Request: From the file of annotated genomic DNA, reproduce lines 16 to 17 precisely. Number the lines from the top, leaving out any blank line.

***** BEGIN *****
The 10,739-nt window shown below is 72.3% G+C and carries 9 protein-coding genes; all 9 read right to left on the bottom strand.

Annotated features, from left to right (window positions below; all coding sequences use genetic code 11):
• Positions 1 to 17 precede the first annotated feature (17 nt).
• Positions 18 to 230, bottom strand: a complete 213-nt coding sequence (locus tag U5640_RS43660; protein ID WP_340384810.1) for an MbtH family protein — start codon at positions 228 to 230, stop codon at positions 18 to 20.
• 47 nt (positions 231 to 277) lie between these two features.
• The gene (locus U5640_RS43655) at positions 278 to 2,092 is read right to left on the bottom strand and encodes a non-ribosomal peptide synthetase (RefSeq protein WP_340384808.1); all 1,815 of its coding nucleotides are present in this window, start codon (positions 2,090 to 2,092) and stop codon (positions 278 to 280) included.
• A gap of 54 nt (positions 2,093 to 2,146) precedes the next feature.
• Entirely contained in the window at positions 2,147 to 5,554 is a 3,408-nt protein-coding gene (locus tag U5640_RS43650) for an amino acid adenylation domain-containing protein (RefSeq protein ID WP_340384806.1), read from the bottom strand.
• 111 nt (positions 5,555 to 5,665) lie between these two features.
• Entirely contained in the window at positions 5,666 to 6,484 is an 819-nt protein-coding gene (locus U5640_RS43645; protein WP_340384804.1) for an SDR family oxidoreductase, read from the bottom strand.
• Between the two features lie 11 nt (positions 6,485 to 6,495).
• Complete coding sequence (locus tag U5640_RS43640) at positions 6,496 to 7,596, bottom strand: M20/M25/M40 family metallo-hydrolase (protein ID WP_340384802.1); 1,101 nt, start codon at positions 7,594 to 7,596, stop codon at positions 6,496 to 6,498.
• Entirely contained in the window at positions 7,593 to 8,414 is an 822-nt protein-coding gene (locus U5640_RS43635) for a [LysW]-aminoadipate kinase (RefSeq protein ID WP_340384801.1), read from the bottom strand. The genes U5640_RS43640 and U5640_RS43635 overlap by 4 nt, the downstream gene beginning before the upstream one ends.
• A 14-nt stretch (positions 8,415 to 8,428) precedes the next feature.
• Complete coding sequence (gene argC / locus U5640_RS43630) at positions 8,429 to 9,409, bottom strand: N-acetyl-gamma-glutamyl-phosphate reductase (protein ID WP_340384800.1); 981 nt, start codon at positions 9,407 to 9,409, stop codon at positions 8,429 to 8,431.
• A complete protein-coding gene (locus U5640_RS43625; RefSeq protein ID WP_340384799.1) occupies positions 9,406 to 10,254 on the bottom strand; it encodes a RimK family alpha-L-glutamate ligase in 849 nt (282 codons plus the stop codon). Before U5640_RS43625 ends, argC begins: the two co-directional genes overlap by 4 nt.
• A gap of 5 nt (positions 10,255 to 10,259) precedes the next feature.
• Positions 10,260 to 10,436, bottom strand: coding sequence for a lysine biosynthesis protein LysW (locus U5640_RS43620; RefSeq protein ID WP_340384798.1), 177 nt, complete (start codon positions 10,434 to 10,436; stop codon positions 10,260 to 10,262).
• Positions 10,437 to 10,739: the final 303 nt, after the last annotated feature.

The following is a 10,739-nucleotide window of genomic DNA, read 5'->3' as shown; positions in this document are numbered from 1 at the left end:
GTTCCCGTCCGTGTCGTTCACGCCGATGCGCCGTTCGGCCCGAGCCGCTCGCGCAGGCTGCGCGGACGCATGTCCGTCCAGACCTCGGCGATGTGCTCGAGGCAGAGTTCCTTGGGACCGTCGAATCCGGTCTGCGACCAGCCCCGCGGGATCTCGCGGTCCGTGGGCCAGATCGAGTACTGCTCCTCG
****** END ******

• A complete protein-coding gene (locus U5640_RS43625; RefSeq protein ID WP_340384799.1) occupies positions 9,406 to 10,254 on the bottom strand; it encodes a RimK family alpha-L-glutamate ligase in 849 nt (282 codons plus the stop codon). Before U5640_RS43625 ends, argC begins: the two co-directional genes overlap by 4 nt.
• A gap of 5 nt (positions 10,255 to 10,259) precedes the next feature.